We're taking some time to feature and thank some of the staff members that have worked with us this year. This week we have Program Instructor Thomas. Thank you for joining us and the students outside this year!
Where are you from? Lakewood, CA
Favorite book? Marvel’s Civil War, the Graphic Novel
Favorite Disney movie? UP
What was your favorite class / teacher in school? Ecology
What brought you to TP? The opportunity to work in nature
What's your favorite Trail at TP and why? The waterfall hike! All of the different terrain and cool features along the entire trail
What's your favorite Camp meal? Tomato Soup and Grilled Cheese
What's your favorite dance from dance night? The Cowboy Macarena
What 5 things would you carry in your survival pack? Knife, water filter, waterproof matches, space blanket, compass
What are you looking forward to next? Getting Married in July!
A not so cuddly friend we see here is the Wolf spider! Don’t worry he doesn’t howl at the moon or eat you; he does however have some fur and will hunt its prey. The wolf spider finds a warm dry spot in houses and will rest in cracks or baseboards during the day. At night he’ll come out and search for food such as beetles, ants, or other small insects. Unlike most spiders, this guy doesn’t spin a web, instead he uses his 8 eyes to see prey, and his 8 legs to run at a rapid pace to catch or corner dinner. We don’t worry about being bitten, they aren’t aggressive towards humans, and they are beneficial to have in your home if you don’t like other bugs around!
The Black Bear
Winter is over and a quick Spring has arrived into hot summer! This means prime weather conditions to invite the American Black Bear out of hibernation. After waking from their deep sleep in the spring, they will begin to forage for berries, roots, nuts, and are not opposed to finding protein from bees, ants, larvae, and yellow jackets. If they live near a human population they will use their incredible sense of smell from miles away to find leftovers in trash cans or even campsite coolers. Using nimble paws to manipulate most jars, cans, and door handles that we may think are closed tight; the black bear can eat most anything. Predators are not a huge concern for these big animals, cubs are more in danger if a coyote or mountain lion is near. As always it’s smart to hike along with others and if you find yourself face to face with a black bear there are steps to keep safe. Speak in a calm, appeasing tone, back away slowly, walk, don't run, and keep your eye on the bear so you can see how it will react. In most cases, the bear will flee.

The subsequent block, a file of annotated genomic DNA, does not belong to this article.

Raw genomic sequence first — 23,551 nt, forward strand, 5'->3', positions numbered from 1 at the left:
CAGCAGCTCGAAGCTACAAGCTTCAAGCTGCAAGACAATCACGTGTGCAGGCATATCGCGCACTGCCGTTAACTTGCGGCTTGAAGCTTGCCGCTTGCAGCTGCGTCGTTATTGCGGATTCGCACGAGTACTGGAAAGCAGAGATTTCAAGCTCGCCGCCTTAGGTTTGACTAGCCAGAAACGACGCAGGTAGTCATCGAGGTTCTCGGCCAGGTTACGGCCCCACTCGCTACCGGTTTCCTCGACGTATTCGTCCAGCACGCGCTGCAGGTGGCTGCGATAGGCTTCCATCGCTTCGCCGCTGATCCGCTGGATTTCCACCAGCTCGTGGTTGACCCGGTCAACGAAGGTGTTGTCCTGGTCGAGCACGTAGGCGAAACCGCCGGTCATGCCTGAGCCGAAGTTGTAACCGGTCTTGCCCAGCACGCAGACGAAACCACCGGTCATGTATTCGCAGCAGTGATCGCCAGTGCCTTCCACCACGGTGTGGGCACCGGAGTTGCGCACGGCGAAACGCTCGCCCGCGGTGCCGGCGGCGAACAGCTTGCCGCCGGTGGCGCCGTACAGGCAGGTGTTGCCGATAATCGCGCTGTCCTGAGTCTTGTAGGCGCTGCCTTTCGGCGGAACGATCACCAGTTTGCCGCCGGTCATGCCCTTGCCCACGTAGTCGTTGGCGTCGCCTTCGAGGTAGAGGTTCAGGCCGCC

We're taking some time to feature and thank some of the staff members that have worked with us this year. This week we have Program Instructor Clay! Thank you for joining us and the students outside this year!
Where are you from? Santa Maria, CA
Favorite book? The Bible
Favorite Disney movie? The Goofy Movie
What was your favorite class / teacher in school? Art History
What brought you to TP? Ministry and Outdoors
What's your favorite Trail at TP and why? Waterfall, it's challenging and rewarding!
What's your favorite Camp meal? Burger night!
What's your favorite dance from dance night? The Americano
What 5 things would you carry in your survival pack? Lighter, Lifestraw, hatchet, rope, space blanket
What are you looking forward to next? Publishing my book!
One visitor we’ve been missing at camp is the Mule Deer. This seasonal friend has traveled just a bit lower in elevation than our snowy mountain for a couple months to find food. The Mule deer’s diet consists of grasses and flowering plants. They are crepuscular so we usually see them foraging on our fields early morning or early night time; using it as a safe haven from predators like coyotes and mountain lions. One particular adaptation this creature has is it’s large furry ears. The fur, size, and movement of the ears are crucial to amplifying it’s sense of hearing, making them highly aware of any predators lurking by. Coming up soon in late May or June we will be seeing some spotted fawn following closely to their mother. These peaceful visitors are a treat.